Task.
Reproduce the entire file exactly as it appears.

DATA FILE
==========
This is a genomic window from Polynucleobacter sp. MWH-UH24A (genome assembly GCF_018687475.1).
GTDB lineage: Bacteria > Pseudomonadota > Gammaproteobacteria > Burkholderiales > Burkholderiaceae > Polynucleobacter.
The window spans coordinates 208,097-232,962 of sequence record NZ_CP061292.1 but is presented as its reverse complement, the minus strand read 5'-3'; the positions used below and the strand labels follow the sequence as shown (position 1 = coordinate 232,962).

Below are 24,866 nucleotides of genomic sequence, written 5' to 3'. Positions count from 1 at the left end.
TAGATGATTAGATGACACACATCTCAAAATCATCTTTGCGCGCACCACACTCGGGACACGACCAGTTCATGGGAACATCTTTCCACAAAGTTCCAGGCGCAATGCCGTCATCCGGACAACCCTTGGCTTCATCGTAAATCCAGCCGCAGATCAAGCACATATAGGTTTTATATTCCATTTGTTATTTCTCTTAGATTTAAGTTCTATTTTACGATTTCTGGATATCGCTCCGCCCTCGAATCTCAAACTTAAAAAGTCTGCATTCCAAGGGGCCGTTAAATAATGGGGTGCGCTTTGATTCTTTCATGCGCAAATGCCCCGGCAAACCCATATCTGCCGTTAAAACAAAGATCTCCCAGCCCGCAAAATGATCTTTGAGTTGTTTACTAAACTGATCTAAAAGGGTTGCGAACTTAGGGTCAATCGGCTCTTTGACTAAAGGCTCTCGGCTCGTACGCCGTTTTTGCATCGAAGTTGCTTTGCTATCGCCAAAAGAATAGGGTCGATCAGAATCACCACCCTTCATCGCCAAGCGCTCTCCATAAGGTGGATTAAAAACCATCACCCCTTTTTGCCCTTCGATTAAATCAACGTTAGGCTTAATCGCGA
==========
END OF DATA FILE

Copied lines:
This is a genomic window from Polynucleobacter sp. MWH-UH24A (genome assembly GCF_018687475.1).
GTDB lineage: Bacteria > Pseudomonadota > Gammaproteobacteria > Burkholderiales > Burkholderiaceae > Polynucleobacter.
The window spans coordinates 208,097-232,962 of sequence record NZ_CP061292.1 but is presented as its reverse complement, the minus strand read 5'-3'; the positions used below and the strand labels follow the sequence as shown (position 1 = coordinate 232,962).

Below are 24,866 nucleotides of genomic sequence, written 5' to 3'. Positions count from 1 at the left end.
TAGATGATTAGATGACACACATCTCAAAATCATCTTTGCGCGCACCACACTCGGGACACGACCAGTTCATGGGAACATCTTTCCACAAAGTTCCAGGCGCAATGCCGTCATCCGGACAACCCTTGGCTTCATCGTAAATCCAGCCGCAGATCAAGCACATATAGGTTTTATATTCCATTTGTTATTTCTCTTAGATTTAAGTTCTATTTTACGATTTCTGGATATCGCTCCGCCCTCGAATCTCAAACTTAAAAAGTCTGCATTCCAAGGGGCCGTTAAATAATGGGGTGCGCTTTGATTCTTTCATGCGCAAATGCCCCGGCAAACCCATATCTGCCGTTAAAACAAAGATCTCCCAGCCCGCAAAATGATCTTTGAGTTGTTTACTAAACTGATCTAAAAGGGTTGCGAACTTAGGGTCAATCGGCTCTTTGACTAAAGGCTCTCGGCTCGTACGCCGTTTTTGCATCGAAGTTGCTTTGCTATCGCCAAAAGAATAGGGTCGATCAGAATCACCACCCTTCATCGCCAAGCGCTCTCCATAAGGTGGATTAAAAACCATCACCCCTTTTTGCCCTTCGATTAAATCAACGTTAGGCTTAATCGCGA